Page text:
You Can't Outrun Your Heart

Trying to bypass your emotional heart can be life-threatening.

Posted May 15, 2013

"He can run, but he can't hide."

That famous line is attributed to heavyweight boxing champ, Joe Louis, in 1946. Joe's statement was in reaction to being told that his next opponent, Billy Conn, was very fast and would try to run around the ring to avoid getting hit by Mighty Joe.

In that squared space, oddly called a boxing ring, one can imagine the relentless Joe Louis tracking his smaller, darting prey until the little darter ran out of steam. Some accounts of the actual fight indicate that's pretty much what happened.

Might seem odd to start an article on grief and loss with that reference, but it will soon make sense.

In our 35 years of helping grieving people, we've seen thousands of people who try desperately to avoid feeling and dealing directly with their grief. Exhausted, they eventually wound up at our door, much the worse for wear. And that's just the ones who showed up here. The real number of hurting people would be off the charts.

The question could legitimately be asked, "Why would people do that?" The answer—even if it seems a bit naïve—is another question, "Who would want to feel bad if they didn't have to?"

The solution is not quite so simple. Along with other incorrect ideas about dealing with loss, almost every grieving person is advised to keep busy. Ask any widow or widower; ask any grieving parent or mourning child. They all hear keep busy, and variations on that theme, countless times following the death of someone important to them. That advice comes from well-meaning, well-intended people who love them and care about them.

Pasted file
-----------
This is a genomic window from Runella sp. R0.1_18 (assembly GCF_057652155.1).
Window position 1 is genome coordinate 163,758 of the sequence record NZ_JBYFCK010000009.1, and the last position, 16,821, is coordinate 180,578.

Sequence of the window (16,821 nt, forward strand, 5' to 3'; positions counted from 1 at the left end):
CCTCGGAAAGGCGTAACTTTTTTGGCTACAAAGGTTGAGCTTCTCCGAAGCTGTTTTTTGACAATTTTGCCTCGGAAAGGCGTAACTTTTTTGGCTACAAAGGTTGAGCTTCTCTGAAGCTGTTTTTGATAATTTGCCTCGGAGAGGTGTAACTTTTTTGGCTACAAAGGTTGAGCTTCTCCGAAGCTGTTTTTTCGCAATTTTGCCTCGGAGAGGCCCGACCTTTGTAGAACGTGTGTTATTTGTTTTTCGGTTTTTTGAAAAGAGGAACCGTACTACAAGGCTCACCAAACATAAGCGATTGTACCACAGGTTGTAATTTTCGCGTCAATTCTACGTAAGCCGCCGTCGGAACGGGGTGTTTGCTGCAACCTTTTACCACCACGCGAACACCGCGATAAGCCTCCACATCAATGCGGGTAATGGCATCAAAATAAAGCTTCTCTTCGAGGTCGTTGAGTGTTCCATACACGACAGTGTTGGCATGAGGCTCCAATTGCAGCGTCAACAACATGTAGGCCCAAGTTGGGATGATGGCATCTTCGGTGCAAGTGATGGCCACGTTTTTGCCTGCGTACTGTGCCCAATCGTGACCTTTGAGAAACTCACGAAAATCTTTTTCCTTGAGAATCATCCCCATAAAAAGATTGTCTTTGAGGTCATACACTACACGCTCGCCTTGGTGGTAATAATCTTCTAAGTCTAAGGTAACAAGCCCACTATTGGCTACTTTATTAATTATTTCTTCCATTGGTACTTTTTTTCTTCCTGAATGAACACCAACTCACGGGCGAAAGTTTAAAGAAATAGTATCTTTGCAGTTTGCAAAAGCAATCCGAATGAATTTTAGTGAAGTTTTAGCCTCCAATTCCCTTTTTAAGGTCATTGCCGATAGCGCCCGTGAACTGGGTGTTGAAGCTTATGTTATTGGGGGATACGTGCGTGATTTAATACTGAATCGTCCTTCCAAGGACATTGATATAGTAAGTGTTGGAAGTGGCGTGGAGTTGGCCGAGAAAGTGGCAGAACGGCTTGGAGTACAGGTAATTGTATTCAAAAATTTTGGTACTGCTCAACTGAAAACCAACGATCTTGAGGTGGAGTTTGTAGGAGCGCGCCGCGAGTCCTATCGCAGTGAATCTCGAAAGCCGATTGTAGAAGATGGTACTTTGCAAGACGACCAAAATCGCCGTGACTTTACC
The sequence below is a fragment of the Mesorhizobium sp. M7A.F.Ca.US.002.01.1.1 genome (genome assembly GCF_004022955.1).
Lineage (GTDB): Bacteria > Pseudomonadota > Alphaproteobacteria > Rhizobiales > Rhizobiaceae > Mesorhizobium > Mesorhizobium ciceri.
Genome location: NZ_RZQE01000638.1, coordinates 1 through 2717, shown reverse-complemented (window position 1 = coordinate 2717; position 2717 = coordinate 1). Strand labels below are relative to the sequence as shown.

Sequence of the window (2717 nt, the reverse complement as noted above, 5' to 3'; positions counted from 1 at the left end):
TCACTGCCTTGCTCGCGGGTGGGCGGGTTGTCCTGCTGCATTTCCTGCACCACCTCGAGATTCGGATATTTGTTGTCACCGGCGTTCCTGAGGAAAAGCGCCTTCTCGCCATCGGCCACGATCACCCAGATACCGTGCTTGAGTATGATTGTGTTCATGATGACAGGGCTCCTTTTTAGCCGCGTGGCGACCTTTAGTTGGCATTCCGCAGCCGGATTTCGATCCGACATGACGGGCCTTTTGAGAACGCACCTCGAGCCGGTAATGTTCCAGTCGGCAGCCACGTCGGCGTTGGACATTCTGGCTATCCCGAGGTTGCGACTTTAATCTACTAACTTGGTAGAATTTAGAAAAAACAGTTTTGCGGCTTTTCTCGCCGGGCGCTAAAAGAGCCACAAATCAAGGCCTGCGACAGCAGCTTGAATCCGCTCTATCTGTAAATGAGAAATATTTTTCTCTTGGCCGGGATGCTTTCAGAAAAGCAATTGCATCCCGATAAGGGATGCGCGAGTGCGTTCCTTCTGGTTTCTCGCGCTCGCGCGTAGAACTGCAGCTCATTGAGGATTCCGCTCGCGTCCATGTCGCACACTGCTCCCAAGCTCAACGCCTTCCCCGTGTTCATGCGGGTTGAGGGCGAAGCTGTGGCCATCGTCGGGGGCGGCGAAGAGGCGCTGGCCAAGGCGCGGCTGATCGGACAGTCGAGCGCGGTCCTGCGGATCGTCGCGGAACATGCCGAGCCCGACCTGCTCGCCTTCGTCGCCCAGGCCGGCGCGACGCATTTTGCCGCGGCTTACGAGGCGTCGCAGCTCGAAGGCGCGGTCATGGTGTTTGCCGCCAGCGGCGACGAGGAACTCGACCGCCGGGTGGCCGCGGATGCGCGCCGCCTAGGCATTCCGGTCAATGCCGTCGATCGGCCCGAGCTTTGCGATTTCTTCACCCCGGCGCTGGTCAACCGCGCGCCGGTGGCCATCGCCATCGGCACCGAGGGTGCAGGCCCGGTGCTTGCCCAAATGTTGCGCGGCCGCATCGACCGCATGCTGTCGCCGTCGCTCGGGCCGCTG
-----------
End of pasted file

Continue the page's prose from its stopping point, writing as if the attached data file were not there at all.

What's so wrong with keeping busy?

At best, keeping busy is a distraction which is based on another dangerous myth about dealing with emotional pain. That myth is, Time Heals All Wounds. But time can't heal an emotional wound any more than time can put air back into a flat tire. Even so, grievers are constantly being told that time will fix their hearts.

The double illusion is that if I stay busy, then more time will have passed, and therefore I will feel better. When the two false ideas are fused together—the illogic of time healing, and the emotionally counter-productive hyper-activity of keeping busy—the result can only be disillusionment and exhaustion.

Unresolved grief is as unrelenting as Joe Louis. It will track you down no matter what you do to try to duck it.

Heart bypass surgery can be a life-saving procedure. But trying to bypass your emotional heart can be life-threatening.

No matter how fast you run, you can't go around your broken heart; you can't go over your broken heart; you can't go under your broken heart. You must go directly through it or you will drag the remnants of pain with you forever. Emotional exhaustion is the heavy price you pay when you try to run around your heart.

In the end, You Can't Outrun Your Heart. You must move toward it no matter how frightening that may seem. It's the only way out of the squared circle of your pain.

About the Author

Russell Friedman

Russell Friedman is Executive Director of The Grief Recovery Institute, and co-author of The Grief Recovery Handbook, When Children Grieve, and Moving On.

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